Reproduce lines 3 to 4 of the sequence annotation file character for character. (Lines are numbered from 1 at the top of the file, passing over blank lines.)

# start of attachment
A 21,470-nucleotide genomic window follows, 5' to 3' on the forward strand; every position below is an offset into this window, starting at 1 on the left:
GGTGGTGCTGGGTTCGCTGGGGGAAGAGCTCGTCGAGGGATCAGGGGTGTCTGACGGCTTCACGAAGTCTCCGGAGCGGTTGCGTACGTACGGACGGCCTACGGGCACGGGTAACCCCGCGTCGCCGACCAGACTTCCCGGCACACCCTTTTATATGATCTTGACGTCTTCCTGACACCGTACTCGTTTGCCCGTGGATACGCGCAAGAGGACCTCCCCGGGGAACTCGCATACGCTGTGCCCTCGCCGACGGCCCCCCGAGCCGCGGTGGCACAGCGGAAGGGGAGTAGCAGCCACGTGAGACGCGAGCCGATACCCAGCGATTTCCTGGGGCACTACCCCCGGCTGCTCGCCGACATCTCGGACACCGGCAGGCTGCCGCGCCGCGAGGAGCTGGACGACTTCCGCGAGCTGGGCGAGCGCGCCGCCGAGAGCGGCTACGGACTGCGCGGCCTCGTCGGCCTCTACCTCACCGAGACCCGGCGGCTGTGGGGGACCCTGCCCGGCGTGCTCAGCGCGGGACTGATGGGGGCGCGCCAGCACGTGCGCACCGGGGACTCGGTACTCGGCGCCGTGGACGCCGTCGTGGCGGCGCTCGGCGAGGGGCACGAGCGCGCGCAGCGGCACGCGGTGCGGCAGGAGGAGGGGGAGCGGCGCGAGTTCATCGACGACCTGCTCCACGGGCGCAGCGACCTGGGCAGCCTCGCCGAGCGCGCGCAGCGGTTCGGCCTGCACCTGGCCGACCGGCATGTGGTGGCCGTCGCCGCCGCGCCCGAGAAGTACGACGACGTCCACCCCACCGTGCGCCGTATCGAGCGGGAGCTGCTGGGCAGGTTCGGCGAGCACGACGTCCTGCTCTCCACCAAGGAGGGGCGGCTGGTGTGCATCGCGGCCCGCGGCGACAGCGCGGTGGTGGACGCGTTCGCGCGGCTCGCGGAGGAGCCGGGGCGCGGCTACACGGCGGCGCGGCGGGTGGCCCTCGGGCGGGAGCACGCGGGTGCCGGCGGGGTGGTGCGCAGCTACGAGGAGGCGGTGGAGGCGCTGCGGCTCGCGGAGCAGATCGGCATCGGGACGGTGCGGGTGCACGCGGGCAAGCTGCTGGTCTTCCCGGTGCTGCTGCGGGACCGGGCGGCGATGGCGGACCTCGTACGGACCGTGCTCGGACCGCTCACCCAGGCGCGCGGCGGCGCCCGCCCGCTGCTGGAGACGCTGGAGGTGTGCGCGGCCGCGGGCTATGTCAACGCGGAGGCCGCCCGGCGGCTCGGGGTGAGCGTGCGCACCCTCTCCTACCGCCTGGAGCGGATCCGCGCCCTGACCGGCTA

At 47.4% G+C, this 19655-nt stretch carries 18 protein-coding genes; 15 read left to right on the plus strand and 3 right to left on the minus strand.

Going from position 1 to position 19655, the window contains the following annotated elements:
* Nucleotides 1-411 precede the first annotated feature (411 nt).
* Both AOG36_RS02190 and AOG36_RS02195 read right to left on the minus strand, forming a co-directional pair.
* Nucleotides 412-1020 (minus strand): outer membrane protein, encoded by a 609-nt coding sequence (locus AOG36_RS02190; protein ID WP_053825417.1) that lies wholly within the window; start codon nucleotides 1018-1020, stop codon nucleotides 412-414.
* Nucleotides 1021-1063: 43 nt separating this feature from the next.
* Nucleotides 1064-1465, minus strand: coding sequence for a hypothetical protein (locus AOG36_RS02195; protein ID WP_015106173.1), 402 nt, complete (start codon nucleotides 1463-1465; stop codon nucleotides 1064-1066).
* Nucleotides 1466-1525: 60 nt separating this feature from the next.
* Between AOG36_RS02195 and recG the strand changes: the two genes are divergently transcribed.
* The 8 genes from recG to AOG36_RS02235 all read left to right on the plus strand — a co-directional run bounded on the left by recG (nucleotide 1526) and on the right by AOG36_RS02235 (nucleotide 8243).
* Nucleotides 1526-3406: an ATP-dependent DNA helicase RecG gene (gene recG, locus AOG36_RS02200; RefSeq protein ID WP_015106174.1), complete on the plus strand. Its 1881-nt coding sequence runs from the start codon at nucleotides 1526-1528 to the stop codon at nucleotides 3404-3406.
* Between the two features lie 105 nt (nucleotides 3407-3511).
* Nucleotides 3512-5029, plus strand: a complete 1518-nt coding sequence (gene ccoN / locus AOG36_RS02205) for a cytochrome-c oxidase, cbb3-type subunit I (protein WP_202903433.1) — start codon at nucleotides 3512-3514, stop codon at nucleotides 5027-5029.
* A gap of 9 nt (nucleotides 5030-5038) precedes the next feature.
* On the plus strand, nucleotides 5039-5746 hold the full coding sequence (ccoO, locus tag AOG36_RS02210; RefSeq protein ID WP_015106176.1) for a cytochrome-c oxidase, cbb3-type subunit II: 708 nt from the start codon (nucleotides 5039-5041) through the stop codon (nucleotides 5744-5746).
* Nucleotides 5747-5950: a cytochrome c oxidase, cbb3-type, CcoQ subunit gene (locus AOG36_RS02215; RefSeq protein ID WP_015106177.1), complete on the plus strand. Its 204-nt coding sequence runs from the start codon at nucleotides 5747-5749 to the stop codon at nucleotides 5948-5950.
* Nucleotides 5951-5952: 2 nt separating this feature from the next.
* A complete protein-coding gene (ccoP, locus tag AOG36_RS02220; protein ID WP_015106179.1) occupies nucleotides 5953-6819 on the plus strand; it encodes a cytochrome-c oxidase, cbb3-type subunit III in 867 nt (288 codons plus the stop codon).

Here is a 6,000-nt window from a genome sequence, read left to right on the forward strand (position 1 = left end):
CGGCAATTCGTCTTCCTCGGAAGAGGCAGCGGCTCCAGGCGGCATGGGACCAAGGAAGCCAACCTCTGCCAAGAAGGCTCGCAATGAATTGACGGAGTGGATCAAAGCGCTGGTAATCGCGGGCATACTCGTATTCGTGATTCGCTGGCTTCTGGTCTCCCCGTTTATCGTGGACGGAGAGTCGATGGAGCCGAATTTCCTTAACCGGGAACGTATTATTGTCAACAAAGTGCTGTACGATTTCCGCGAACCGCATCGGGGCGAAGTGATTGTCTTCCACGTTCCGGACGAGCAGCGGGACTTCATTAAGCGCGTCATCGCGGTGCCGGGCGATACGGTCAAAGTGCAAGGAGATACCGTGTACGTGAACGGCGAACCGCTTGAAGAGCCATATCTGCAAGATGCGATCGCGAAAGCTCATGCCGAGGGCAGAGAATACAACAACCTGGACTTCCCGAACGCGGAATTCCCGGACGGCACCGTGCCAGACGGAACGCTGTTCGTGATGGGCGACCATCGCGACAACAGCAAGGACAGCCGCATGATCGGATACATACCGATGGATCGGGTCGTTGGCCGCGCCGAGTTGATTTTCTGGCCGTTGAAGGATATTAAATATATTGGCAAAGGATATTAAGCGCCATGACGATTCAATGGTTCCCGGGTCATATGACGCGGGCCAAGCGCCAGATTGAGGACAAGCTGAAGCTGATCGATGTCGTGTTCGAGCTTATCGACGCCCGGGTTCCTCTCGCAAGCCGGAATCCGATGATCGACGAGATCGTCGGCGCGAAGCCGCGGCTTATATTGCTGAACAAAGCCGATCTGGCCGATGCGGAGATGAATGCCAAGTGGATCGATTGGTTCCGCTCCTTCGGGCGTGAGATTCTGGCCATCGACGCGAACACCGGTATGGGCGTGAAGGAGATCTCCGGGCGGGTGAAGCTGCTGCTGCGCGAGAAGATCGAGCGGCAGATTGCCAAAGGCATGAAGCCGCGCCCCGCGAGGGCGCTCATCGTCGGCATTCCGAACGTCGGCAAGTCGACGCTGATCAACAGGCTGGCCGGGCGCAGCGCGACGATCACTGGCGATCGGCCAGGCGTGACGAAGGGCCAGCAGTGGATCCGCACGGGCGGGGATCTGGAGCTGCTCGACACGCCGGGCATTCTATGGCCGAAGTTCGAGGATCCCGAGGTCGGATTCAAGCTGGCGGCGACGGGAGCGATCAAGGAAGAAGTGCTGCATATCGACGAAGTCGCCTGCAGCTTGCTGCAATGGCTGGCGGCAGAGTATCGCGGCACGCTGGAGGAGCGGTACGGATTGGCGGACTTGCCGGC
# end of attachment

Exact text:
At 47.4% G+C, this 19655-nt stretch carries 18 protein-coding genes; 15 read left to right on the plus strand and 3 right to left on the minus strand.

Going from position 1 to position 19655, the window contains the following annotated elements: